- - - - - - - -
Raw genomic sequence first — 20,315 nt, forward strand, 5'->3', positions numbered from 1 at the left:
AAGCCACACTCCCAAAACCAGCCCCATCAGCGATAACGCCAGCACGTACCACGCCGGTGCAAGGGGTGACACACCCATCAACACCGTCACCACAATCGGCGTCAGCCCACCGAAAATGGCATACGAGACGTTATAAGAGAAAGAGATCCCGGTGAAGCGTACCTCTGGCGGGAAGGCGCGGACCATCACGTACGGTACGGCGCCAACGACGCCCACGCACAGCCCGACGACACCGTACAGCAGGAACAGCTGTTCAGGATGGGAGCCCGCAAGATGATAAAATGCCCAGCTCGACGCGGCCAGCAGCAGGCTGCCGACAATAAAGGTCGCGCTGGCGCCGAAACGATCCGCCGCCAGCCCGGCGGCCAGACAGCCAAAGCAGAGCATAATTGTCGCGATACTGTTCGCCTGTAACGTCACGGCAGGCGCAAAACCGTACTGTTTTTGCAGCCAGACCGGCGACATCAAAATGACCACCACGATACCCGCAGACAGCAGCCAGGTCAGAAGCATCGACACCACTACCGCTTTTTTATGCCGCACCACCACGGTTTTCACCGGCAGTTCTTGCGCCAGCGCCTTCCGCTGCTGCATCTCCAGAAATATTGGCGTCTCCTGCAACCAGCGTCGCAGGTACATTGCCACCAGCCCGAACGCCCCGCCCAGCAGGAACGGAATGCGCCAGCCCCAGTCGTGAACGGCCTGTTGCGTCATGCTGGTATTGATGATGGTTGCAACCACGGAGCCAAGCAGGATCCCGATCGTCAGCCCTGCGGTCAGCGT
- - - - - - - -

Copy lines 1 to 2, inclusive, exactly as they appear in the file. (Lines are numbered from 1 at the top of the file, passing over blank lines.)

Raw genomic sequence first — 20,315 nt, forward strand, 5'->3', positions numbered from 1 at the left:
AAGCCACACTCCCAAAACCAGCCCCATCAGCGATAACGCCAGCACGTACCACGCCGGTGCAAGGGGTGACACACCCATCAACACCGTCACCACAATCGGCGTCAGCCCACCGAAAATGGCATACGAGACGTTATAAGAGAAAGAGATCCCGGTGAAGCGTACCTCTGGCGGGAAGGCGCGGACCATCACGTACGGTACGGCGCCAACGACGCCCACGCACAGCCCGACGACACCGTACAGCAGGAACAGCTGTTCAGGATGGGAGCCCGCAAGATGATAAAATGCCCAGCTCGACGCGGCCAGCAGCAGGCTGCCGACAATAAAGGTCGCGCTGGCGCCGAAACGATCCGCCGCCAGCCCGGCGGCCAGACAGCCAAAGCAGAGCATAATTGTCGCGATACTGTTCGCCTGTAACGTCACGGCAGGCGCAAAACCGTACTGTTTTTGCAGCCAGACCGGCGACATCAAAATGACCACCACGATACCCGCAGACAGCAGCCAGGTCAGAAGCATCGACACCACTACCGCTTTTTTATGCCGCACCACCACGGTTTTCACCGGCAGTTCTTGCGCCAGCGCCTTCCGCTGCTGCATCTCCAGAAATATTGGCGTCTCCTGCAACCAGCGTCGCAGGTACATTGCCACCAGCCCGAACGCCCCGCCCAGCAGGAACGGAATGCGCCAGCCCCAGTCGTGAACGGCCTGTTGCGTCATGCTGGTATTGATGATGGTTGCAACCACGGAGCCAAGCAGGATCCCGATCGTCAGCCCTGCGGTCAGCGT